In my most recent Company Director column (“How long should a CEO stay?, available here), I reported that economists’ research shows that, in general, CEOs should not stay in their roles for more than 8-12 years. This finding reflects the trade-off between the incremental benefits and incremental costs to shareholders of longer CEO tenures. Of course, there are exceptions. Economists sometimes do macabre things to prove their point, like studying share price reactions to unexpected CEO deaths. On average, share prices dive by 2.3% if a CEO’s tenure is less than 9.5 years, but rise by 1.4% if it exceeds 9.5 years! It may be macabre, but such research can produces evidence that is valuable in policy-making – in this case, in helping boards think about their CEO tenure policies.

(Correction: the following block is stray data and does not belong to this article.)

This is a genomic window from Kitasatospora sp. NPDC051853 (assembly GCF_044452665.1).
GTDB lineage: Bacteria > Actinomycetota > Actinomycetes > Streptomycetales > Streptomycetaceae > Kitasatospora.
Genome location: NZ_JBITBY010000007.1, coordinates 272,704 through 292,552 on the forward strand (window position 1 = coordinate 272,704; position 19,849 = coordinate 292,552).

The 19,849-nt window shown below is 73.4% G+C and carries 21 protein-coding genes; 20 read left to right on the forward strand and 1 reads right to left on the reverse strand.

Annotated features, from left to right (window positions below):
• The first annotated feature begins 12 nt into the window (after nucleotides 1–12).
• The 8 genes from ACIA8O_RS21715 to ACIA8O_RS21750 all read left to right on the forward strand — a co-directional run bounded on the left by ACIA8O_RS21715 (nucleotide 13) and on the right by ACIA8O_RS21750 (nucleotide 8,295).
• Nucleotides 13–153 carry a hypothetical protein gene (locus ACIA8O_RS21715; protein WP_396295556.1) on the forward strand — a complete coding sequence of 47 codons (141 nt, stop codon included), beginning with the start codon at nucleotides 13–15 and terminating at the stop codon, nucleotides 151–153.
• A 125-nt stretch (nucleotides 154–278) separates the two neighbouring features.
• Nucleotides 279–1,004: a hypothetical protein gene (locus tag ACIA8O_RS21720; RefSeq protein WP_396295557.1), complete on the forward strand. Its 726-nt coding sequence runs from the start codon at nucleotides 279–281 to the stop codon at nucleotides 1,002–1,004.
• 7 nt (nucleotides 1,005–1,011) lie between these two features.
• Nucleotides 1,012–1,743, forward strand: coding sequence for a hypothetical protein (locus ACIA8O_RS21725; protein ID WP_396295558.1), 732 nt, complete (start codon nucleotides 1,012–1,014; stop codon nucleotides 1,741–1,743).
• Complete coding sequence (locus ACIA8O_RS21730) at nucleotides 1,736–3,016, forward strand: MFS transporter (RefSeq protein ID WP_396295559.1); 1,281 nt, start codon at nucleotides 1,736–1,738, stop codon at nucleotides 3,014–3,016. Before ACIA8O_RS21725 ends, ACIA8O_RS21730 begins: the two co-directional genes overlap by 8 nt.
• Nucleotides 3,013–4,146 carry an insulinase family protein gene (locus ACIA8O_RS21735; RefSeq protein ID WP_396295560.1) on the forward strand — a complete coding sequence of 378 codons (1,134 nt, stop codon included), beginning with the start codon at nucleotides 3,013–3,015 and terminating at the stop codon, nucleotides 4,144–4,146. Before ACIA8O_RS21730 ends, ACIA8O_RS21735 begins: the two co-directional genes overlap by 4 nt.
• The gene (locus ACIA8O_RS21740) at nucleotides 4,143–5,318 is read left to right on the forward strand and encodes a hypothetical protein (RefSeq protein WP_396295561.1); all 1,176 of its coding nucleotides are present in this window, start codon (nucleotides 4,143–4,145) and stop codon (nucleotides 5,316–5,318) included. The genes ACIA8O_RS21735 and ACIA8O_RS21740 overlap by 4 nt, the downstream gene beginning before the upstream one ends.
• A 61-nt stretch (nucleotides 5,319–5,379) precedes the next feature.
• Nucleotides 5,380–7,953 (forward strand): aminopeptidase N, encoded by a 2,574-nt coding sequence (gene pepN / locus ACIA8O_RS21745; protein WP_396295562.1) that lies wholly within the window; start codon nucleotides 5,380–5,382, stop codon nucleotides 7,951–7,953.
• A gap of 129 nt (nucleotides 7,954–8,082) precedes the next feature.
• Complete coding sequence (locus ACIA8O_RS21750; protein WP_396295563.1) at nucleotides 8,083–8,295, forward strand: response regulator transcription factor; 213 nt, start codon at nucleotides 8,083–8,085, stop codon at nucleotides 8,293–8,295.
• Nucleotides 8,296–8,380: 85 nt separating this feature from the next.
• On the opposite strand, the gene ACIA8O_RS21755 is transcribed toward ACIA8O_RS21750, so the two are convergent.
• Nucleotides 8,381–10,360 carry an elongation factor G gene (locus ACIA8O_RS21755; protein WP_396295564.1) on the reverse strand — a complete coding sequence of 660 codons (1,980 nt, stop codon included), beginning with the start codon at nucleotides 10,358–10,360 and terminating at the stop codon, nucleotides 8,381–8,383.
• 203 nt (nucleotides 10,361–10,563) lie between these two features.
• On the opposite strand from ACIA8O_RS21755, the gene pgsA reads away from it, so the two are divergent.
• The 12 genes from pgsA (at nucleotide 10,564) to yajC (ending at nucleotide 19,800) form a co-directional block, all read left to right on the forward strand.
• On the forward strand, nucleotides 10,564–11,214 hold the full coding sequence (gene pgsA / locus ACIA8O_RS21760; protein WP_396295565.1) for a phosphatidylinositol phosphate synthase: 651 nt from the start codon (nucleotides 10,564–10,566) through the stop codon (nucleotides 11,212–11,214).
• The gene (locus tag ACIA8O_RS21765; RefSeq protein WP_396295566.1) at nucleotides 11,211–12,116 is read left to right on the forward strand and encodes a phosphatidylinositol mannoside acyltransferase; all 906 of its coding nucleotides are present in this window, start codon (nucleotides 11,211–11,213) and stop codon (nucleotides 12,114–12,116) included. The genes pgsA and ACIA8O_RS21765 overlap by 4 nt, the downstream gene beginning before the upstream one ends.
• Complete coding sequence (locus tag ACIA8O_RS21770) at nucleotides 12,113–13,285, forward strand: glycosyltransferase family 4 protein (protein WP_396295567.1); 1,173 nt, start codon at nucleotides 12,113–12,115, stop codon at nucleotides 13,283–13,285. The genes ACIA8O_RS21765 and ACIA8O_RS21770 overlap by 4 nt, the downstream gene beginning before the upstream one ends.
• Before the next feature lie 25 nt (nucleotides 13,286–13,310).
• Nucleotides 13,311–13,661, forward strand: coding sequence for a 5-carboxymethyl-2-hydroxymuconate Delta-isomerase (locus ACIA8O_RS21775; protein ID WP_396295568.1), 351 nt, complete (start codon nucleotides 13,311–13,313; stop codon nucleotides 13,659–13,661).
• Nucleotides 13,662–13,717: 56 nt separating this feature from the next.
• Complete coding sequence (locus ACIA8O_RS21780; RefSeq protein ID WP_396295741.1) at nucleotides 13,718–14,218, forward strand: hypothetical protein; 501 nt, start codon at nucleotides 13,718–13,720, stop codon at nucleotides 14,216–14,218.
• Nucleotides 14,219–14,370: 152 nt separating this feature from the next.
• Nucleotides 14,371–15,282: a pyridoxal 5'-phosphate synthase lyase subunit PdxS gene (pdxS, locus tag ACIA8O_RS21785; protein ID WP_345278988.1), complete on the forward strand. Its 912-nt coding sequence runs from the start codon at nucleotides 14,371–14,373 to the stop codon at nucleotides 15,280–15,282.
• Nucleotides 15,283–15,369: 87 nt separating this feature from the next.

Economics research sometimes macabre, but valuable too!
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